- Meningiomas are tumors that develop from the membranes that surround the brain and spinal cord.
- Most meningiomas are benign and grow slowly.
- Meningiomas cause symptoms by compressing nearby nerves, blood vessels, or brain tissue.
- Meningiomas are typically diagnosed by an imaging study (MRI or CT).
- Surgery, with or without subsequent radiation therapy, is the preferred treatment.
Meningiomas are the most common type of brain tumor, are typically benign, and may remain for years before they're identified by a doctor. While they often do not cause problems, some meningiomas do require treatment.
At Stanford Brain Tumor Center, our team of doctors and specialists create an individualized treatment plan, which may include active surveillance, minimally invasive surgery, radiation therapy, or a combination of surgery and radiation therapy.
What is meningioma?
A meningioma is a tumor that develops within the meninges. Meninges are the soft coverings or membranes that wrap around the brain and spinal cord. They serve as protection to the brain and spinal cord and support for the blood vessels, nerves, and cerebrospinal fluid (CSF) that travel through them.
Ninety percent of meningiomas occur in the meninges surrounding the outside of brain, but they can also develop around the spinal cord, around the optic nerve (a nerve that travels from the eye to the brain), or in the ventricles (CSF-filled cavities in the brain).
Most people will only have a single tumor, but sometimes multiple tumors are found in the head and around the spinal cord.
What are the symptoms of meningioma?
Some people with meningioma do not experience any symptoms. Depending on its location, a tumor may grow quite large before it causes symptoms.
What are the risk factors for meningioma?
Radiation and certain genetic syndromes are risk factors for meningioma, but they only account for a small percentage of total diagnoses. Other risk factors are being researched but are still not well understood.
What are the treatment options for meningioma?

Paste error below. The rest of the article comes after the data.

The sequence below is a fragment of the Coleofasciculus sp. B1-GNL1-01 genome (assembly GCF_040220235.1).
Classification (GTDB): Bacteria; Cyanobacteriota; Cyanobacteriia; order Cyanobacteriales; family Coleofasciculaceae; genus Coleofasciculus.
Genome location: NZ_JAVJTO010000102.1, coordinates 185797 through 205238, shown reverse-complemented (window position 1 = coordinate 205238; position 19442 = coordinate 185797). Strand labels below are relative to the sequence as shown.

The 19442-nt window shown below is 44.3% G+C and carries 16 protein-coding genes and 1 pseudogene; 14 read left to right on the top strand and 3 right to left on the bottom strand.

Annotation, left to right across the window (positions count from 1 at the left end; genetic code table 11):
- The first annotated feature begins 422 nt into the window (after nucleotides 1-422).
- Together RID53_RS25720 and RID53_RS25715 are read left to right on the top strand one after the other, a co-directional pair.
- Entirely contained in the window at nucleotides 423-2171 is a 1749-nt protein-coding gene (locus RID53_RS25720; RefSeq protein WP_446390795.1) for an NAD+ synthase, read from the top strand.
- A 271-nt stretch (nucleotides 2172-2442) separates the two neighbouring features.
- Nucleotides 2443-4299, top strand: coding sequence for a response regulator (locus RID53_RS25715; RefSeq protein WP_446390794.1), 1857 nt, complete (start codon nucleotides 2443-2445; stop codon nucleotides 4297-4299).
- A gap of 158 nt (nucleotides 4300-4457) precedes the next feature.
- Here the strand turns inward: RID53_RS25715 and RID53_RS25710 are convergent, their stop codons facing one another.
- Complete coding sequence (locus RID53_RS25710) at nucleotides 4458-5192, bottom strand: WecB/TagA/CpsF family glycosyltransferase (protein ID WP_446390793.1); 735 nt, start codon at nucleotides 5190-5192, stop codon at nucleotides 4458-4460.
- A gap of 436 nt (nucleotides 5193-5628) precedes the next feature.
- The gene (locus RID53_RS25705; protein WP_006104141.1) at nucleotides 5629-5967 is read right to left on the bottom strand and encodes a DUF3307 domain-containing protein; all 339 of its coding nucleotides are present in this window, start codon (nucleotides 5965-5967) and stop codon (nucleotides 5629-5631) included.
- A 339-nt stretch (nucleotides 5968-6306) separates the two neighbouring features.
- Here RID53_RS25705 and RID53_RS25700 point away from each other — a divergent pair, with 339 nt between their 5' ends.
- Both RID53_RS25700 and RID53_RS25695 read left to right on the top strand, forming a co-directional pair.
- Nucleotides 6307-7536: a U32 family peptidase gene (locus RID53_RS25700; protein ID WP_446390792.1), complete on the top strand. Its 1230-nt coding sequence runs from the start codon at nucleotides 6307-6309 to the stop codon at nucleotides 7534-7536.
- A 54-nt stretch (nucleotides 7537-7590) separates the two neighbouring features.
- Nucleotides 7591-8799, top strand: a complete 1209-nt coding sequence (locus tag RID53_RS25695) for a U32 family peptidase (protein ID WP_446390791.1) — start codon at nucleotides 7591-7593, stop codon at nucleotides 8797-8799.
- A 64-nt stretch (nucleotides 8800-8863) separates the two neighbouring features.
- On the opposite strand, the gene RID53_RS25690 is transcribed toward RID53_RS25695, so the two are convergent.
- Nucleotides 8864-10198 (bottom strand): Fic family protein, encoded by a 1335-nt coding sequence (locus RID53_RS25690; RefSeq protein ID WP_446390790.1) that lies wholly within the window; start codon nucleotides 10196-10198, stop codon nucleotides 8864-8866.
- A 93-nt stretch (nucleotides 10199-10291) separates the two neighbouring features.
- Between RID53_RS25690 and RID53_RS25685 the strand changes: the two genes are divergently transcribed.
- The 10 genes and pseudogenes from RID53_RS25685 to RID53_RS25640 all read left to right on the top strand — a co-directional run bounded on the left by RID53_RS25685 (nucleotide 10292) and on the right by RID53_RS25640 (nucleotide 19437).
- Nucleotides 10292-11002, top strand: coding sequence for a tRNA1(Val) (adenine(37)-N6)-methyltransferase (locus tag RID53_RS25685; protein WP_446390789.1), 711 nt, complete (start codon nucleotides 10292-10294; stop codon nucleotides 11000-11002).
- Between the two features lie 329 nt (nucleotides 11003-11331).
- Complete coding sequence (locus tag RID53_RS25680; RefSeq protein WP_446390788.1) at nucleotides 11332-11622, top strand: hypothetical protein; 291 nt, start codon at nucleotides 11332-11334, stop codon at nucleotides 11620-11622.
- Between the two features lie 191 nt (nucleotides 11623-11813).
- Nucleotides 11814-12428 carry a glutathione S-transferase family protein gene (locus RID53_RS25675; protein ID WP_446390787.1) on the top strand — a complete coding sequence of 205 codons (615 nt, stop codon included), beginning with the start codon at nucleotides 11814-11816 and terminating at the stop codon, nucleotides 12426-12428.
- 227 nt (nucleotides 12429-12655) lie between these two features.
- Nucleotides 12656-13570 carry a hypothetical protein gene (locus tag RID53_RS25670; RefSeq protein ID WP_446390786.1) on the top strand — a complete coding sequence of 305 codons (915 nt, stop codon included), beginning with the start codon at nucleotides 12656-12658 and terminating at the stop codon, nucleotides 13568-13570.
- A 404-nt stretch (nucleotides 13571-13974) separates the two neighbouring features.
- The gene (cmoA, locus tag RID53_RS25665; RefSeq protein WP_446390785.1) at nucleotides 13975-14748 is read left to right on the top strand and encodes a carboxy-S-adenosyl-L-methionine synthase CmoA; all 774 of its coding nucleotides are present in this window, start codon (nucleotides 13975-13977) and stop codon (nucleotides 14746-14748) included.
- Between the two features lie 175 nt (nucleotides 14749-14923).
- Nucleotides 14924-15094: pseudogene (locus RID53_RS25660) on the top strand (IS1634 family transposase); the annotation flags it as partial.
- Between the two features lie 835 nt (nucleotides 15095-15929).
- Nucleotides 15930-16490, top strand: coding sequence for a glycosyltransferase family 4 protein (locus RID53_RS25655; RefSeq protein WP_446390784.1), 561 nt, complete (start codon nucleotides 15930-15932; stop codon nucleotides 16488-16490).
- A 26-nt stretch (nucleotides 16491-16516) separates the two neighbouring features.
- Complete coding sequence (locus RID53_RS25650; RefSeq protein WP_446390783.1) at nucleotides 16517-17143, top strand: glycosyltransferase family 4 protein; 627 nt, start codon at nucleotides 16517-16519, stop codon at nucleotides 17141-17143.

Because meningiomas are generally benign tumors, the goal of treatment is to allow for patients to maintain their quality of life in addition to resection or radiation in situations where the tumors need to be treated. Physicians consider the patient’s symptoms, age, and overall health together with the tumor location, size, and appearance on imaging when recommending the preferred treatment option.
Innovative Treatments and Clinical Trials
Surgical resection, with or without adjuvant radiation, can be curative for many meningiomas. However, there are no standard effective medical treatments for high grade meningiomas, which tend to recur. Current research is actively looking at some new ways to treat cancer, including:
- Immunotherapy: uses the body’s own immune system to target and eliminate cancer cells
- Targeted therapy: uses drugs to interfere with specific genes and proteins known to help cancer cells survive and grow
- Peptide receptor radionuclide therapy: a type of targeted therapy that delivers high doses of radiation directly to the tumor cells
- Patients with high grade meningioma may be eligible to participate in clinical trials to access new treatments under investigation.
Patients may participate in clinical trials to access new treatments under investigation. Please check with your physician to see if you are eligible for a clinical trial.
Meningioma Support Group
Join us to learn about the latest treatment options, network with other meningioma patients, and find encouragement and support. Family members, caregivers, friends and interested persons are encouraged to attend. No registration necessary.